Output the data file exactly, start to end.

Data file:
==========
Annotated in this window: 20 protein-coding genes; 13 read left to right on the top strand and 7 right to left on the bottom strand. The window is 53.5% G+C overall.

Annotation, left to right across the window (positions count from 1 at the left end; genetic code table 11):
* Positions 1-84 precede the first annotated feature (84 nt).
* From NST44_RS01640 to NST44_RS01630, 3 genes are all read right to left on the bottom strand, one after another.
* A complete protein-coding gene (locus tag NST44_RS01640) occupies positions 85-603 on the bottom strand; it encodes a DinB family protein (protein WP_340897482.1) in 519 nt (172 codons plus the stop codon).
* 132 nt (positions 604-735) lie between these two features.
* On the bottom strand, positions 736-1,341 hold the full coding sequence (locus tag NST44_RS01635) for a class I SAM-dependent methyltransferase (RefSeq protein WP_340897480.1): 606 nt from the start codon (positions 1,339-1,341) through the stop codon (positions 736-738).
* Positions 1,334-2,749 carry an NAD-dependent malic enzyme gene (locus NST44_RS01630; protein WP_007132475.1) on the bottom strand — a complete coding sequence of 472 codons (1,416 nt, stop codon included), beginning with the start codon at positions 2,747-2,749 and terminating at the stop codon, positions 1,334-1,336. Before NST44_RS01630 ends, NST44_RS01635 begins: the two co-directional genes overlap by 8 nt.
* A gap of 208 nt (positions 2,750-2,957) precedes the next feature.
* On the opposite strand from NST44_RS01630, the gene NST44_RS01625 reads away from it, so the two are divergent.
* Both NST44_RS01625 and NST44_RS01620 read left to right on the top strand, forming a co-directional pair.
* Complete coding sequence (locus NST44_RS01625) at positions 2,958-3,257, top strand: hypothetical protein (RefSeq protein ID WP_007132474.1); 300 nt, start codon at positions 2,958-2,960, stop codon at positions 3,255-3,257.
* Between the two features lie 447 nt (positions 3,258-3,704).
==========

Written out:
Annotated in this window: 20 protein-coding genes; 13 read left to right on the top strand and 7 right to left on the bottom strand. The window is 53.5% G+C overall.

Annotation, left to right across the window (positions count from 1 at the left end; genetic code table 11):
* Positions 1-84 precede the first annotated feature (84 nt).
* From NST44_RS01640 to NST44_RS01630, 3 genes are all read right to left on the bottom strand, one after another.
* A complete protein-coding gene (locus tag NST44_RS01640) occupies positions 85-603 on the bottom strand; it encodes a DinB family protein (protein WP_340897482.1) in 519 nt (172 codons plus the stop codon).
* 132 nt (positions 604-735) lie between these two features.
* On the bottom strand, positions 736-1,341 hold the full coding sequence (locus tag NST44_RS01635) for a class I SAM-dependent methyltransferase (RefSeq protein WP_340897480.1): 606 nt from the start codon (positions 1,339-1,341) through the stop codon (positions 736-738).
* Positions 1,334-2,749 carry an NAD-dependent malic enzyme gene (locus NST44_RS01630; protein WP_007132475.1) on the bottom strand — a complete coding sequence of 472 codons (1,416 nt, stop codon included), beginning with the start codon at positions 2,747-2,749 and terminating at the stop codon, positions 1,334-1,336. Before NST44_RS01630 ends, NST44_RS01635 begins: the two co-directional genes overlap by 8 nt.
* A gap of 208 nt (positions 2,750-2,957) precedes the next feature.
* On the opposite strand from NST44_RS01630, the gene NST44_RS01625 reads away from it, so the two are divergent.
* Both NST44_RS01625 and NST44_RS01620 read left to right on the top strand, forming a co-directional pair.
* Complete coding sequence (locus NST44_RS01625) at positions 2,958-3,257, top strand: hypothetical protein (RefSeq protein ID WP_007132474.1); 300 nt, start codon at positions 2,958-2,960, stop codon at positions 3,255-3,257.
* Between the two features lie 447 nt (positions 3,258-3,704).